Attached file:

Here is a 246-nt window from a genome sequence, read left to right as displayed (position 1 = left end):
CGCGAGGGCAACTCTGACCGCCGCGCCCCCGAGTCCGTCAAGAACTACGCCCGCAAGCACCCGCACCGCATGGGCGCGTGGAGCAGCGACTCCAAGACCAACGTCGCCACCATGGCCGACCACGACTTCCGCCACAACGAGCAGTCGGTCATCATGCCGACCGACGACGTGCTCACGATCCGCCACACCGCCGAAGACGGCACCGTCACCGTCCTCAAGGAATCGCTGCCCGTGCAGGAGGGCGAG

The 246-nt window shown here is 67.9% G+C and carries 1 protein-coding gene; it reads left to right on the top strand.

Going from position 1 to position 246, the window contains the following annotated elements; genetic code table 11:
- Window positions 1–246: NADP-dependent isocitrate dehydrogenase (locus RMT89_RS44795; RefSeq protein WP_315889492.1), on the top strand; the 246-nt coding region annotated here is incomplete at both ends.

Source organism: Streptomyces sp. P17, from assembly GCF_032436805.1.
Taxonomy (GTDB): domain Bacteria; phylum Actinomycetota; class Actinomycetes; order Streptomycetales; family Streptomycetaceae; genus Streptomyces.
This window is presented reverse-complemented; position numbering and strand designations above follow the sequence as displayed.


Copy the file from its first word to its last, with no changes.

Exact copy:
Here is a 246-nt window from a genome sequence, read left to right as displayed (position 1 = left end):
CGCGAGGGCAACTCTGACCGCCGCGCCCCCGAGTCCGTCAAGAACTACGCCCGCAAGCACCCGCACCGCATGGGCGCGTGGAGCAGCGACTCCAAGACCAACGTCGCCACCATGGCCGACCACGACTTCCGCCACAACGAGCAGTCGGTCATCATGCCGACCGACGACGTGCTCACGATCCGCCACACCGCCGAAGACGGCACCGTCACCGTCCTCAAGGAATCGCTGCCCGTGCAGGAGGGCGAG

The 246-nt window shown here is 67.9% G+C and carries 1 protein-coding gene; it reads left to right on the top strand.

Going from position 1 to position 246, the window contains the following annotated elements; genetic code table 11:
- Window positions 1–246: NADP-dependent isocitrate dehydrogenase (locus RMT89_RS44795; RefSeq protein WP_315889492.1), on the top strand; the 246-nt coding region annotated here is incomplete at both ends.

Source organism: Streptomyces sp. P17, from assembly GCF_032436805.1.
Taxonomy (GTDB): domain Bacteria; phylum Actinomycetota; class Actinomycetes; order Streptomycetales; family Streptomycetaceae; genus Streptomyces.
This window is presented reverse-complemented; position numbering and strand designations above follow the sequence as displayed.